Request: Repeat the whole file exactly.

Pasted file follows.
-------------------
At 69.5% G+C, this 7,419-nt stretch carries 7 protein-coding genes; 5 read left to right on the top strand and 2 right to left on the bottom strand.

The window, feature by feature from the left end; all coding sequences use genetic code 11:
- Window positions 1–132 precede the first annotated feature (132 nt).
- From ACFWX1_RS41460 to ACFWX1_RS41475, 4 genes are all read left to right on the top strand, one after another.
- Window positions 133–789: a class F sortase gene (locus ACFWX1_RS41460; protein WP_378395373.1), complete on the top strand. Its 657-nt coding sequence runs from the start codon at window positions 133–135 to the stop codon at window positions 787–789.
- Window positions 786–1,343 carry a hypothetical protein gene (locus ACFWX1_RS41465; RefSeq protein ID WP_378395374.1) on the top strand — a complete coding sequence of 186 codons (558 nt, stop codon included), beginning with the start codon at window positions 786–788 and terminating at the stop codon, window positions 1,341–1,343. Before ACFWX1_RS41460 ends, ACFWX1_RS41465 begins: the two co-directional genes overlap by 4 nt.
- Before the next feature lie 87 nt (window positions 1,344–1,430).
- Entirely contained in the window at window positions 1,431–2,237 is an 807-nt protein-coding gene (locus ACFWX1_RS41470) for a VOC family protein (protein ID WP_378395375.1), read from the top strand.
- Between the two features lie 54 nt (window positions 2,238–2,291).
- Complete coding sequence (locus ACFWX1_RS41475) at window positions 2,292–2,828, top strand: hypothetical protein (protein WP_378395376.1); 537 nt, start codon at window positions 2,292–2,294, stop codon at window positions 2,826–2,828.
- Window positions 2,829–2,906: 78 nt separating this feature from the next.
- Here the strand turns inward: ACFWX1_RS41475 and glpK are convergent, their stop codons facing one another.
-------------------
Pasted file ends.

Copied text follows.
At 69.5% G+C, this 7,419-nt stretch carries 7 protein-coding genes; 5 read left to right on the top strand and 2 right to left on the bottom strand.

The window, feature by feature from the left end; all coding sequences use genetic code 11:
- Window positions 1–132 precede the first annotated feature (132 nt).
- From ACFWX1_RS41460 to ACFWX1_RS41475, 4 genes are all read left to right on the top strand, one after another.
- Window positions 133–789: a class F sortase gene (locus ACFWX1_RS41460; protein WP_378395373.1), complete on the top strand. Its 657-nt coding sequence runs from the start codon at window positions 133–135 to the stop codon at window positions 787–789.
- Window positions 786–1,343 carry a hypothetical protein gene (locus ACFWX1_RS41465; RefSeq protein ID WP_378395374.1) on the top strand — a complete coding sequence of 186 codons (558 nt, stop codon included), beginning with the start codon at window positions 786–788 and terminating at the stop codon, window positions 1,341–1,343. Before ACFWX1_RS41460 ends, ACFWX1_RS41465 begins: the two co-directional genes overlap by 4 nt.
- Before the next feature lie 87 nt (window positions 1,344–1,430).
- Entirely contained in the window at window positions 1,431–2,237 is an 807-nt protein-coding gene (locus ACFWX1_RS41470) for a VOC family protein (protein ID WP_378395375.1), read from the top strand.
- Between the two features lie 54 nt (window positions 2,238–2,291).
- Complete coding sequence (locus ACFWX1_RS41475) at window positions 2,292–2,828, top strand: hypothetical protein (protein WP_378395376.1); 537 nt, start codon at window positions 2,292–2,294, stop codon at window positions 2,826–2,828.
- Window positions 2,829–2,906: 78 nt separating this feature from the next.
- Here the strand turns inward: ACFWX1_RS41475 and glpK are convergent, their stop codons facing one another.